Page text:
Unless Directed by Alan Gilsenan

Unless Directed by Alan Gilsenan
Courtesy of Mongrel Media
The fear of a parent forced to watch a child make their own way in the world animates Unless, the new film based on a Carol Shields novel and written and directed by Alan Gilsenan.
Reta (Catherine Keener) has a lot of roles in life. Besides being a mother to three young women and wife to an Orangeville doctor, she's also an author and a translator; in the former role, she guides herself, deciding her own path; in the latter, she's left to interpret and follow, a fate that's the uncomfortable destiny of most every parent.
As the film introduces Reta and her family, they're in a blissful breakfast scene, full of fun bickering and warmth. Cut forward and Reta's received a call: her daughter Norah (Hannah Gross) has been sitting on a sidewalk in Toronto during the day and sleeping in a women's shelter at night. She's unresponsive, unwilling to accept any help, and holds a sign that says only "Goodness."
The situation forces everyone into the role of spectator, and all are given the opportunity to share their perspective. Of all of them, though, from Norah's ill-defined sisters to her frustrated dad, it's Reta who gets the most focus. In clipped scenes that begin and end without finding traditional arcs, Keener's edgy presence navigates the expectations of those around her — the half-dozen people who believe they know exactly what's needed — all while she's searching simply to understand why this is all happening.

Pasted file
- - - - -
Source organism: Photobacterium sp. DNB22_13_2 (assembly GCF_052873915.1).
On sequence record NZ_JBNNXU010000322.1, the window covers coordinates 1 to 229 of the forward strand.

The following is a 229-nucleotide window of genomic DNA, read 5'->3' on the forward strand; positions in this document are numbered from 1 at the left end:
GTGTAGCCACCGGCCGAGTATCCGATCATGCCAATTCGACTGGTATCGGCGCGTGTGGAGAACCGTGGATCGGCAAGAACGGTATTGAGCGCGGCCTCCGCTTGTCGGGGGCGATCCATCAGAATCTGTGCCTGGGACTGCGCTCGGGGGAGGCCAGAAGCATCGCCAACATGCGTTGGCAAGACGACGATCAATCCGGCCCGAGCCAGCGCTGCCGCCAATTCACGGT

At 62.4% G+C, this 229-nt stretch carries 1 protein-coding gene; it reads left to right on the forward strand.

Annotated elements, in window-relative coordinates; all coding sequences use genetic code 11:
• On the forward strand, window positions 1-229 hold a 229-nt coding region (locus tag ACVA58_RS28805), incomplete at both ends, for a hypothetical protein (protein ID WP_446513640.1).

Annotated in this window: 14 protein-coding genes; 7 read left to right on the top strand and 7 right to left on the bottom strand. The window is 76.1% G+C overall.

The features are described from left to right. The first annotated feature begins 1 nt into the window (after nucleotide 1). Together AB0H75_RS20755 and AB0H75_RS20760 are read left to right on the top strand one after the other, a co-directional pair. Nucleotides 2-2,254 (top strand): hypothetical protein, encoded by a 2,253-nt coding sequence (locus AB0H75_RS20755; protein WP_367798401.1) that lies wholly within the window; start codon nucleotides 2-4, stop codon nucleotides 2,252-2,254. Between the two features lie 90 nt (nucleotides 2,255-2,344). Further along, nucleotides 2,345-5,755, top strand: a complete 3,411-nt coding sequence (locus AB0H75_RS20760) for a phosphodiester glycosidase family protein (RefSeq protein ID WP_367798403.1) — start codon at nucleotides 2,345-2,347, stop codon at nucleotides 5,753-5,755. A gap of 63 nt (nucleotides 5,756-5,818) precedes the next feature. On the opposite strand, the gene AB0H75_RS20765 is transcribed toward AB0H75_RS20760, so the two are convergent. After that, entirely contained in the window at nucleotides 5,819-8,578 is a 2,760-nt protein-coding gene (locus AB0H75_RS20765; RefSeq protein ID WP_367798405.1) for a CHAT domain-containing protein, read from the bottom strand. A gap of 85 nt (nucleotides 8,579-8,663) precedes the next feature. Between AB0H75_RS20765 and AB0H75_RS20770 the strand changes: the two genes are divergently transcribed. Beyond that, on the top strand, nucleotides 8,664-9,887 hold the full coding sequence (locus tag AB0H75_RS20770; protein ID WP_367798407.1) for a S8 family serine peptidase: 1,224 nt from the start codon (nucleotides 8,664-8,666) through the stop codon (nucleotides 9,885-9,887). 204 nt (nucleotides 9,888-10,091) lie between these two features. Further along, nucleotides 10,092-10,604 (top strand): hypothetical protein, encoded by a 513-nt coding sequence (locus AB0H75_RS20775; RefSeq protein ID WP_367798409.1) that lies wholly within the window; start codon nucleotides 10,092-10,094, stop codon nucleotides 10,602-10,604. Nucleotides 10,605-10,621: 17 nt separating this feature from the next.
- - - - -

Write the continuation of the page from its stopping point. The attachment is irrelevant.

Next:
While Reta is left trying to understand the absence left by her daughter, Unless lays out fragments to be picked up and stitched together into meaning. Norah spends her days sitting on the sidewalk in front of Toronto's Honest Ed's, whose signs pop up in the corners of shots to hint at significance. "Something!" cries one. "This happens once in a lifetime!" another. "And get lost!" still another.
Strife in life doesn't necessarily come with its own narrative flow, especially when it's the struggle of watching someone close to you deal with hardship. But too much of Unless simply passes by, followed by an ending that doesn't quite work as one.

(Mongrel Media)